Tanna Frederick, Victoria Tennant, Andrea Marcovicci, Karen Black, Lanre Idewu
WRITTEN AND DIRECTED BY
The films of Henry Jaglom aren't so much an acquired taste as they are an either/or kind of cinematic experience. In other words, either you appreciate Jaglom's relentlessly inward style of filmmaking or you find it pandering, excessive and psychological masturbation to the highest degree. When Jaglom is "on," such as in Hollywood Dreams, Jaglom's fierce dedicating to self-exploration makes for innovative and exciting cinema. However, when Jaglom occasionally hits a wrong note, Jaglom's approach feels unnecessarily histrionic and lacking in the one thing that should always be present in a Jaglom film...authenticity.
In Irene in Time, a film Jaglom dedicates to his daughter, Irene (Tanna Frederick) is looking for a man she can love as intensely as she loved her recently departed father. The problem is that her obsession with her father is obvious and, despite what Jaglom seems to view as the best of intentions, Irene sabotages virtually every relationship, date or even thought of a date with conversations about daddy and her obviously unresolved daddy issues. Irene comes off as the beautiful girl with a larger than life personality with whom you can't believe you actually got a date only to realize a few minutes into the date that you may very well have been better off with the homely girl with a dry personality who was sitting right next to her.
Truthfully, if I were to become a director I could see myself being a rather psychotic blend of Jaglom, Jarmusch and a touch of Araki. Even as a film critic, I've been known to drive other critics batty with my occasionally personalized reviews and self revelations. I don't do film criticism the way film criticism is supposed to be done and Jaglom, who has been largely financing his own films since the early 70's, doesn't do filmmaking the way filmmaking is supposed to be done.
So, I guess that means I do, in fact, have an appreciation for Jaglom's way of making a film.
That said, even with the best director, sometimes the film itself simply doesn't connect and, unfortunately, far too often Irene in Time is neither interesting nor particularly entertaining. Irene spends most of her days hanging out with her gal pals and recording godawful tunes in what looks like your neighborhood recording studio. The studio scenes largely serve as transition scenes for the film's scene after scene of dialogue centered upon virtually every angle of the father/daughter relationship possible.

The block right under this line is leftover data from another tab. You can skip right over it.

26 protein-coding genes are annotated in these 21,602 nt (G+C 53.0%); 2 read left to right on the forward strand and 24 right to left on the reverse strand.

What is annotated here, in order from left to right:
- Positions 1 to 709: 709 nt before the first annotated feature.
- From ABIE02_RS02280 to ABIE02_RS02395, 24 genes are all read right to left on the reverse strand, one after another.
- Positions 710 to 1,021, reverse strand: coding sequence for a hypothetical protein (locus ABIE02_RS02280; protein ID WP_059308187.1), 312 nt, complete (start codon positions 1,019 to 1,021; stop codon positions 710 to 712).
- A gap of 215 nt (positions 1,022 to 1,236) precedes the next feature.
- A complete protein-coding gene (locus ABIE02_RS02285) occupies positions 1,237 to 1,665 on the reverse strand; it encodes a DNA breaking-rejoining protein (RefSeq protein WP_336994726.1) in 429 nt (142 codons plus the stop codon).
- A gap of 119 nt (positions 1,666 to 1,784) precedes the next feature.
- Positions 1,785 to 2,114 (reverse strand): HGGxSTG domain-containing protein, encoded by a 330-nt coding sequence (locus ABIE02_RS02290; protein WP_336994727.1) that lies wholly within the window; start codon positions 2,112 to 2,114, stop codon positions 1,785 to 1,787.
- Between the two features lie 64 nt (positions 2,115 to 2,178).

The fatal flaw, if it's possible to pinpoint one, is that Irene's obsession seems completely unfounded and is never even remotely explained within the context of the film. Instead, as Irene in Time plays itself out Irene's obsession with her father becomes more inexplicable as we learn more about how Irene has seemingly romanticized the few glorious moments her father actually paid her decent attention and practiced a bit of parenting. For the most part, daddy seems like quite the slacker.
Frederick, who turned in a strong performance in Hollywood Dreams, is less convincing here but it's difficult to determine whether or not this is because of the material she's given to work with or a problem with the performance itself. It is worth noting that both Victoria Tennant and Jaglom regular Andrea Marcovicci shine in supporting roles, lending credibility to the idea that the problem is a weaving together of character development and interpretation. At least for this writer, Irene just never registers on the level that one would expect given the story that's unfolding and the Jaglom's cinematic history.
Hanania Baer's camera work is strong, guided by Jaglom's gifted eye for catching the unspoken communication going on in a conversation. Baer has a nice way of creating a sense of fluidity in the dialogue heavy scenes, a technique that keeps Irene in Time from ever feeling bogged down. While Harriet Schock's original music would be right at home at a women's folks music festival, as part of Irene in Time it only serves to amplify the film's lack of an emotional core despite the inherent emotional aspects of the topic itself.
An intriguing idea that never quite gels into a cohesive film, Irene in Time is likely only a "must see" for diehard fans of Jaglom and his growing ensemble of acting regulars such as Frederick and Marcovicci. Having recently completed a festival and limited arthouse run, Irene in Time is soon to be released on DVD.
© Written by Richard Propes
The Independent Critic